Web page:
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Winter Wheat Planting Considerations

Aug 28, 2013

Bob Fanning
SDSU Extension Plant Pathology Field Specialist

Winter wheat planting season is around the corner. Here are some tips that will set the crop for success:

  • Choose one or more varieties with good agronomic characteristics that are recommended for your area, and on average, performed well in locations near your farm in the last few years.
  • When possible, direct seed into standing stubble. Standing stubble traps snow which insulates wheat seedlings against cold temperatures, reducing risk of winterkill. Seeding into broadleaf crop stubble reduces the risk of insect, disease and weed problems in the rotation. Seeding into wheat stubble is often done, but increases the risk of residue-borne diseases the following season. Seeding wheat into corn, wheat, sorghum or millet residue increases the risk of scab (Fusarium Head Blight). If planting winter wheat into a fallow field, minimize the number of tillage operations just before planting. Plowing and other deep tillage operations can reduce seedbed firmness, dry the topsoil and bury protective residues, increasing the risk of winter kill.
  • Control weeds early. Controlling grassy weeds and volunteer wheat two weeks prior to planting winter wheat will provide a break in the life cycle of the wheat curl mite and help to control wheat streak mosaic virus and other diseases. Preventing annual weeds from producing seed will help reduce weed problems in the planted crop. Prior to planting winter wheat is also a good time to control perennial weeds and reduce competition from them in the following season.
  • In South Dakota the recommended time to plant winter wheat is Sept. 15 through Oct. 10. Wheat plants should be well established before freezing to attain maximum cold tolerance and accumulate enough energy reserves for the following spring. Planting wheat too early may produce excessive fall growth, reducing amounts of soil moisture and nutrients. Early planted wheat is vulnerable to infestations of wheat curl mites that transmit wheat streak mosaic virus and also increases the risk of root and crown rot diseases. Research from western South Dakota has shown that grain yield is decreased and the crop can suffer substantial winter injury when planting later than Oct. 15.
  • Plant winter wheat at a depth of 1.5 to 2 inches in a firm seedbed. Planting deeper than 2 inches reduces emergence and can result in weak spindly seedlings with poor ability to survive the winter. For direct seeding, a uniform depth of 1 to 1.5 inches under optimum moisture conditions will give a good stand. If it is necessary to plant deeper to get to moisture, growers should choose a variety with a longer coleoptile (Table 3 of 2010 Winter Wheat Variety Yield Results and Planting Tips). Make sure there is good soil-to-seed contact, especially under drier conditions. If soil cover over the seed is poor there is risk of exposing the crown and adversely affecting winter survival.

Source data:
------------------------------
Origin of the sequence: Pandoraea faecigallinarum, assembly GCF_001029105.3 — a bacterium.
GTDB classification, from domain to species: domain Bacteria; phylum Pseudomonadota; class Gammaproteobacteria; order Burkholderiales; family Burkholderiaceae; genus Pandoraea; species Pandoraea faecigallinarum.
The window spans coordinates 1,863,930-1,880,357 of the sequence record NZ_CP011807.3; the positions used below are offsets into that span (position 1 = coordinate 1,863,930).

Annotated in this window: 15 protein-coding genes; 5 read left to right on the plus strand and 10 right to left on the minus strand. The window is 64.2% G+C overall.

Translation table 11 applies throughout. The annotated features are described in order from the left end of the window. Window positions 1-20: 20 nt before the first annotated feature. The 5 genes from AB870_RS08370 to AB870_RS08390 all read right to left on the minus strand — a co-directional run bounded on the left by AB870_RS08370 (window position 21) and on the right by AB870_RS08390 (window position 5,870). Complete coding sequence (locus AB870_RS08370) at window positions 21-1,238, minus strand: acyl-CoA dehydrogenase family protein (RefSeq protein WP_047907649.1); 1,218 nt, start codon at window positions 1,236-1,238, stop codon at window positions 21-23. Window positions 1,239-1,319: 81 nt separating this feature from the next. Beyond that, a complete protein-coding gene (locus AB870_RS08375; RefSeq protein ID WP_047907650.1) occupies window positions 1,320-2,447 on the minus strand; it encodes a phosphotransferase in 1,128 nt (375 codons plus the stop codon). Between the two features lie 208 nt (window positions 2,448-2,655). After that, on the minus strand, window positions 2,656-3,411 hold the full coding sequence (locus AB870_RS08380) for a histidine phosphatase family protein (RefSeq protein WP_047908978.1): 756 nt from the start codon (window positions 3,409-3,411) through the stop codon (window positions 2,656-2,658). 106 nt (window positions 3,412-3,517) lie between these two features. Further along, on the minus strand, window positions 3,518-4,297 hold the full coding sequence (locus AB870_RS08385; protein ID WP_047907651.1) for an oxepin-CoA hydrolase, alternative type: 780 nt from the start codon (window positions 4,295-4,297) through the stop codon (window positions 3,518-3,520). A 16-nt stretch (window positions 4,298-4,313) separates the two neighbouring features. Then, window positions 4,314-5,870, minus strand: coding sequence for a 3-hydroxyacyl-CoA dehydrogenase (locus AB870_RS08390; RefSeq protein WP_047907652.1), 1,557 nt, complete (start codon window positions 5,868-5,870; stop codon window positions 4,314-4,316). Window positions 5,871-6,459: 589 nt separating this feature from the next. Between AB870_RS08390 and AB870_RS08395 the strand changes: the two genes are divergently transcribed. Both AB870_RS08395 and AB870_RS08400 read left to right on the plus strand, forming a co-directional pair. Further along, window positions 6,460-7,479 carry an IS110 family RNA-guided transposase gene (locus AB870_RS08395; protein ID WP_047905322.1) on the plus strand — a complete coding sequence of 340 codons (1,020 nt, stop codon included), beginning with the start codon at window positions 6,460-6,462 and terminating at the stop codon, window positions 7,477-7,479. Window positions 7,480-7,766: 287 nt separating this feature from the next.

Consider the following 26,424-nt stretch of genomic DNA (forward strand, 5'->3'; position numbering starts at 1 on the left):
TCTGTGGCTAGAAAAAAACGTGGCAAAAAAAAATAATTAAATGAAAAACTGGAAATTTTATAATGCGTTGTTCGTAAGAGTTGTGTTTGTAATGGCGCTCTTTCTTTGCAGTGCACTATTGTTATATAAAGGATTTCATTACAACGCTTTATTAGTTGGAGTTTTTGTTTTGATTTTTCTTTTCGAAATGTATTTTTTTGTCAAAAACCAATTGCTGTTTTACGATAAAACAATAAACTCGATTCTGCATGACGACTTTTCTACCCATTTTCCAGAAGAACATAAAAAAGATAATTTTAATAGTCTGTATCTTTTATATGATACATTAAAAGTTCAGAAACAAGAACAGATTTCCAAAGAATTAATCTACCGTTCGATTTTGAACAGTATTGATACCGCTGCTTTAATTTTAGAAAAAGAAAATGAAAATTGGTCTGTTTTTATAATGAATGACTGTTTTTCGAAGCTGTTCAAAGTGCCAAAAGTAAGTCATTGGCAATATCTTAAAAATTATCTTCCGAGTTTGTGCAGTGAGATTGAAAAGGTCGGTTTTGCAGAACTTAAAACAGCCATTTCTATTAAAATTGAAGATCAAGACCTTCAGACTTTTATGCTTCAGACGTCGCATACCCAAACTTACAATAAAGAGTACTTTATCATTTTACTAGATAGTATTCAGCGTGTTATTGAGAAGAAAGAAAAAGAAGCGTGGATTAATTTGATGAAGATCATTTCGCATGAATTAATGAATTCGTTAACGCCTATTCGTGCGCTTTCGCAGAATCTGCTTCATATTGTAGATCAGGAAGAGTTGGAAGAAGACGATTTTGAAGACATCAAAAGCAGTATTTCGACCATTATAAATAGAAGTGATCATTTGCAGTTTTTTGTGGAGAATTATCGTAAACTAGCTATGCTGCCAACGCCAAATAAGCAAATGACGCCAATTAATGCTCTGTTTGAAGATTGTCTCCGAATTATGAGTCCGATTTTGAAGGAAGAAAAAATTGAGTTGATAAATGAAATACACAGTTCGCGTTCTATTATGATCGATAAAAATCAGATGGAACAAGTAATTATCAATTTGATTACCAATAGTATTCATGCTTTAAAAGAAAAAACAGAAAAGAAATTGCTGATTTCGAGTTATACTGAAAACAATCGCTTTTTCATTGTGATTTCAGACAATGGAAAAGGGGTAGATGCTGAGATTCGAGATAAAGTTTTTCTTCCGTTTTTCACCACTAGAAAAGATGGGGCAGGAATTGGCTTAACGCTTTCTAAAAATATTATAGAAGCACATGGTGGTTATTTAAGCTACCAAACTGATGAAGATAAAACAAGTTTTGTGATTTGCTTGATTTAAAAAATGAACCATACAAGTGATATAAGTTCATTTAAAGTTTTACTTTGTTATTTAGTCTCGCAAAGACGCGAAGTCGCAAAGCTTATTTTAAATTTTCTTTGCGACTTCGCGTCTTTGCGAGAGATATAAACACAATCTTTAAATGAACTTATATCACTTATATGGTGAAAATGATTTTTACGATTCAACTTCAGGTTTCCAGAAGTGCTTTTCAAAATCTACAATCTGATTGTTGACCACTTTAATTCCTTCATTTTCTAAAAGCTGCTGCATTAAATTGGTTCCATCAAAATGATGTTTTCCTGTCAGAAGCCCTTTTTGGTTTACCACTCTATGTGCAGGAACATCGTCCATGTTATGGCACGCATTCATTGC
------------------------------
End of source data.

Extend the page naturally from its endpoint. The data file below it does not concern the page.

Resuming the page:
• The recommended seeding rate is at least 22 pure live seeds per square foot (approximately 960,000 seeds/acre, depending on seed size). If you have a poor seedbed or are planting later than the recommended dates, increase seeding rate to 28 pure-live-seeds per square foot. Properly managed winter wheat does have the ability to tiller and can compensate for thin stands. Producers striving for high yield wheat tend to use higher seeding rates. Higher rates tend to produce fewer tillers, a higher percentage of large heads and more uniform flowering and maturity. Heads that flower over a shorter period of time allow for more timely application of fungicides for protection against scab (Fusarium Head Blight). Producers who fit this scenario and particularly those in higher rainfall areas may want to plant 28 pure live seeds per square foot (approximately 1.2 million seeds per acre, depending on seed size) or more.
  • Test soils and apply fertilizer based on soil test results and yield goals. Research has shown that phosphorus helps winter survival by stimulating root growth and tillering in the fall. If soil test results indicate low phosphorus levels, application of the required rate is recommended.

Source : SDSU